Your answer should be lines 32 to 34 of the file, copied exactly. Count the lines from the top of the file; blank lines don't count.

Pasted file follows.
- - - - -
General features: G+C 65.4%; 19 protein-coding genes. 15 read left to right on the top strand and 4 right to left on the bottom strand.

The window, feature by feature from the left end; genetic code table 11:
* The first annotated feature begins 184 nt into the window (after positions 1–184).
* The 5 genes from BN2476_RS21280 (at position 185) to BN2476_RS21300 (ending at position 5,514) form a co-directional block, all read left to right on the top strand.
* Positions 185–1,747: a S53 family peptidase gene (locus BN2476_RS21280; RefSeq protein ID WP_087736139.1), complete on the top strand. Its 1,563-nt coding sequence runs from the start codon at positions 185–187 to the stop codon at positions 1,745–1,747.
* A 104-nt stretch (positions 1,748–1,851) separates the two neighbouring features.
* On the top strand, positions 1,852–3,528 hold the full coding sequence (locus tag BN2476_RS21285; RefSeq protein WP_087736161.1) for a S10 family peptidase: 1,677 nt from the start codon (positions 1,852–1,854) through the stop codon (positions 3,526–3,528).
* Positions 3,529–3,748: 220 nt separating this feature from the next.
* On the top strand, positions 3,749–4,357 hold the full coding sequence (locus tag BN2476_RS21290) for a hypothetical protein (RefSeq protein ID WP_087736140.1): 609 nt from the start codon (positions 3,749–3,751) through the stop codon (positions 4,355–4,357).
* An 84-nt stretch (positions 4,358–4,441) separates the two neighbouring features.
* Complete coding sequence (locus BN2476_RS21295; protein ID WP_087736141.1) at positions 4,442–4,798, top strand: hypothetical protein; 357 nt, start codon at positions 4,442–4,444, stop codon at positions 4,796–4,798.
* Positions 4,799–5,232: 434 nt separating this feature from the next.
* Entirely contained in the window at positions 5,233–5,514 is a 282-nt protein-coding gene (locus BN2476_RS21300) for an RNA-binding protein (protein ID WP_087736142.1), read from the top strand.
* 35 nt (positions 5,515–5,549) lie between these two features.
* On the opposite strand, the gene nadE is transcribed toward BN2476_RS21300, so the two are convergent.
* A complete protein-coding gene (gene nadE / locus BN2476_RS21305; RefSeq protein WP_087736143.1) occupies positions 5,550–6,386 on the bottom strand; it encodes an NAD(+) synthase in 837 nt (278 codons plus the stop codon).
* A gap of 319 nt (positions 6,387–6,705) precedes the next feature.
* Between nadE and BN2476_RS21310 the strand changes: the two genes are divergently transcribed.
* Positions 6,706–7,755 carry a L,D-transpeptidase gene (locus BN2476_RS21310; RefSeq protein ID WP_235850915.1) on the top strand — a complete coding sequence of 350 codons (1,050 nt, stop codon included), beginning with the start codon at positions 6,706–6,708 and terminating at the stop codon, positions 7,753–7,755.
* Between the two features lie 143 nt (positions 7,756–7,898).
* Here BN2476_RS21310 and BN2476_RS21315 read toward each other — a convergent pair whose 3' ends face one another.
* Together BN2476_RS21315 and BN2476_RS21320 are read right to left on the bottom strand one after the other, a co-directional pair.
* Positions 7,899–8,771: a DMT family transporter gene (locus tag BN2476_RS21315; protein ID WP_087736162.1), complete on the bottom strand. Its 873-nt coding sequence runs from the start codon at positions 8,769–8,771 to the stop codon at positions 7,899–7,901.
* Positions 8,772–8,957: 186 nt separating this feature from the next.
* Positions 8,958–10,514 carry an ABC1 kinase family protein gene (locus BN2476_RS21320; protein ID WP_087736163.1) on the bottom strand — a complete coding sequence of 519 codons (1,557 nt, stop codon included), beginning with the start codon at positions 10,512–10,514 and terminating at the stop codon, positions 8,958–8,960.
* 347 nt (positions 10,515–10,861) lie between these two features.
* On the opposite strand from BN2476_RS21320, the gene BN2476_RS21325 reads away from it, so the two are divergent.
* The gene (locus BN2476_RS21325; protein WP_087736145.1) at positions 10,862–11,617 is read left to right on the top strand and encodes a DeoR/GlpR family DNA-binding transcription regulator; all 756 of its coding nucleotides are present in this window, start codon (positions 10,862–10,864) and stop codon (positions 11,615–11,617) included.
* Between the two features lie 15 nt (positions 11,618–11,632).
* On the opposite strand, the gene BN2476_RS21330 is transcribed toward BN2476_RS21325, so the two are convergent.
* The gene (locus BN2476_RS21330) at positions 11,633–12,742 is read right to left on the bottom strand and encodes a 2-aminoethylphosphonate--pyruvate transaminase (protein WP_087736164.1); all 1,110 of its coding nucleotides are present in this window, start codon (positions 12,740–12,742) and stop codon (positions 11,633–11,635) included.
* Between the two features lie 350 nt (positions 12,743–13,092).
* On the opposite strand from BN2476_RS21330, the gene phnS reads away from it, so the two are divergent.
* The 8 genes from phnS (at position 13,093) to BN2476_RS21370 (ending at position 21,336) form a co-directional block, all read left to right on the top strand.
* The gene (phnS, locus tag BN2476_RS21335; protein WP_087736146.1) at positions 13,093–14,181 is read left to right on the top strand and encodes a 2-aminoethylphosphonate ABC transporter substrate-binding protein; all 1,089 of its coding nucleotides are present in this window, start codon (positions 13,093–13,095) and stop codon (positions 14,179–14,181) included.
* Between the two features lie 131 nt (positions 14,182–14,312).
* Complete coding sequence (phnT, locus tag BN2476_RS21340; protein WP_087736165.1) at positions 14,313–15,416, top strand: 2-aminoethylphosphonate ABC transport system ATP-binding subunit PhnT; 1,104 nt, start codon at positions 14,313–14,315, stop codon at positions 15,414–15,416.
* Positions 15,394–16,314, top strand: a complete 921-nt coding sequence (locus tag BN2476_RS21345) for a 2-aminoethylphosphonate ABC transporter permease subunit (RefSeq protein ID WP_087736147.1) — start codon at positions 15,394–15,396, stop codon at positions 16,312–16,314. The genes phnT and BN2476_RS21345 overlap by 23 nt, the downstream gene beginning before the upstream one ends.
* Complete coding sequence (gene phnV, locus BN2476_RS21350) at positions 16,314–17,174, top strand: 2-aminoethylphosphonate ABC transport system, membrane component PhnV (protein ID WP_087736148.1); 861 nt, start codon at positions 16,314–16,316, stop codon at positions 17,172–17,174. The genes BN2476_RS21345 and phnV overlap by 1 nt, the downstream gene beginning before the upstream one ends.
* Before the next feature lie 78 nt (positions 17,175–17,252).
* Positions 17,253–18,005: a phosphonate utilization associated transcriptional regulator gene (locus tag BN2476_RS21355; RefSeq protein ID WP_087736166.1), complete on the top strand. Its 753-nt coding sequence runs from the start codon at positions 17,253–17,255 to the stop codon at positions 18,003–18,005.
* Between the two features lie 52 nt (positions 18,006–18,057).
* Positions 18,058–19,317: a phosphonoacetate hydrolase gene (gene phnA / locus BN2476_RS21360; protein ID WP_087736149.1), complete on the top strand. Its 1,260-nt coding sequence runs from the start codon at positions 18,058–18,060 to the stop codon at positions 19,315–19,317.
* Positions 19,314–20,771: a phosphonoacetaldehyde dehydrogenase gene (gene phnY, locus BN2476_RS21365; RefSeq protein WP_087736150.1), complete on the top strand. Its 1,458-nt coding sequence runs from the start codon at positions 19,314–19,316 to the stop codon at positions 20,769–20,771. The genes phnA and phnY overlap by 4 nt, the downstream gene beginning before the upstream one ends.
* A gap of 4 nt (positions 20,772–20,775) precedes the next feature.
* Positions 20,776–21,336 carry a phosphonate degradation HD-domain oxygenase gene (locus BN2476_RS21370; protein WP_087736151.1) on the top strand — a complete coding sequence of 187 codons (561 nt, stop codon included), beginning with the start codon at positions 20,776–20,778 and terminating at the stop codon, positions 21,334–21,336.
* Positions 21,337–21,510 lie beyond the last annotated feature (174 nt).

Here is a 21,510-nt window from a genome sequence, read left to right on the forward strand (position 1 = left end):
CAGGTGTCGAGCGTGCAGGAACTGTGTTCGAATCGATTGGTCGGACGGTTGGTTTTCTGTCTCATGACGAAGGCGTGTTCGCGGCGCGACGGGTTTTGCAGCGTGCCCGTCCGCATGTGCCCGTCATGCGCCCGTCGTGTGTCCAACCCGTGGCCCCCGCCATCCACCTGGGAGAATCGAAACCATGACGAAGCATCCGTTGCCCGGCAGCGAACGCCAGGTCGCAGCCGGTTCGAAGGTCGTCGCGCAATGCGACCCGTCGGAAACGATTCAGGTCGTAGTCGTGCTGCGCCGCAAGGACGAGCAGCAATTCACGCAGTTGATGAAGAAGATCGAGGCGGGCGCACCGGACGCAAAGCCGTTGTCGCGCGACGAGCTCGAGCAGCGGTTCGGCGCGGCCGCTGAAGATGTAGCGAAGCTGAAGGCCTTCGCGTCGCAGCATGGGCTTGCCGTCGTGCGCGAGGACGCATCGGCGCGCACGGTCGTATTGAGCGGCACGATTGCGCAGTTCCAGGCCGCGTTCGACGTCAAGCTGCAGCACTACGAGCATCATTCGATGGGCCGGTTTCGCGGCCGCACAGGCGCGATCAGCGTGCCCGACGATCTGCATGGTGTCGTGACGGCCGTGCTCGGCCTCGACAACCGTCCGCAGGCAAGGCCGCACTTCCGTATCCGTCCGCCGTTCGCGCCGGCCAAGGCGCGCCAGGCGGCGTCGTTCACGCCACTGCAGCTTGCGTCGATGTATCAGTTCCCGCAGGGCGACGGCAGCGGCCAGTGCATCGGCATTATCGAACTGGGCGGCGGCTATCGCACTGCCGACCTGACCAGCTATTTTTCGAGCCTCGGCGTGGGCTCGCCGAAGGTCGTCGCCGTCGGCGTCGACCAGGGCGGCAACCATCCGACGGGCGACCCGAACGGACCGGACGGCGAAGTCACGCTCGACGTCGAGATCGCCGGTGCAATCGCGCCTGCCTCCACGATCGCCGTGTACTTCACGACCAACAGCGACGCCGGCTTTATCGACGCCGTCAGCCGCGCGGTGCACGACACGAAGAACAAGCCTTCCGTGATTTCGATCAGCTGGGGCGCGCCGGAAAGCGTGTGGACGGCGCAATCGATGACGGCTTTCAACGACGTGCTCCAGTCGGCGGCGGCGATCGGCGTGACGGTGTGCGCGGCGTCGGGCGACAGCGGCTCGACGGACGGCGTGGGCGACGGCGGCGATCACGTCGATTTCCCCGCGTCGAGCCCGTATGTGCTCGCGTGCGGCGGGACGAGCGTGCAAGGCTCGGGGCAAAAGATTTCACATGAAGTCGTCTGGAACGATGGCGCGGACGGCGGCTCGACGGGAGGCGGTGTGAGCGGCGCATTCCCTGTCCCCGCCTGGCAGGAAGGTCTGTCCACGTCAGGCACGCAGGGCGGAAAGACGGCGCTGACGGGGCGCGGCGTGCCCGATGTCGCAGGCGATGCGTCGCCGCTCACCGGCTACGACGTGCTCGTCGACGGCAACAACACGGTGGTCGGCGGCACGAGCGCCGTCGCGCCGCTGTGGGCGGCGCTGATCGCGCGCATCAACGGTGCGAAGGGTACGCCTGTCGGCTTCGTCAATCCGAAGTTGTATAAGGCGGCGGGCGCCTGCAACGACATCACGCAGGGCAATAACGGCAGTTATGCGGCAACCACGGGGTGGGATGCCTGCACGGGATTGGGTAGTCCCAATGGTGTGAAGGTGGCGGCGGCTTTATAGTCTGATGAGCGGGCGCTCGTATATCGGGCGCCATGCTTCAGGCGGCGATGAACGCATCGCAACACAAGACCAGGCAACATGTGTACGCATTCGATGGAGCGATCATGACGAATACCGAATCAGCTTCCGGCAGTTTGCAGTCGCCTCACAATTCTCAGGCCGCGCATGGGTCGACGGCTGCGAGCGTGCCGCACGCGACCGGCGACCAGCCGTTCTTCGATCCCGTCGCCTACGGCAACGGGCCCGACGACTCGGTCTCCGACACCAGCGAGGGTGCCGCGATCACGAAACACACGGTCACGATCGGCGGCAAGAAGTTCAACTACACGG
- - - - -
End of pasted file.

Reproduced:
* Between the two features lie 350 nt (positions 12,743–13,092).
* On the opposite strand from BN2476_RS21330, the gene phnS reads away from it, so the two are divergent.
* The 8 genes from phnS (at position 13,093) to BN2476_RS21370 (ending at position 21,336) form a co-directional block, all read left to right on the top strand.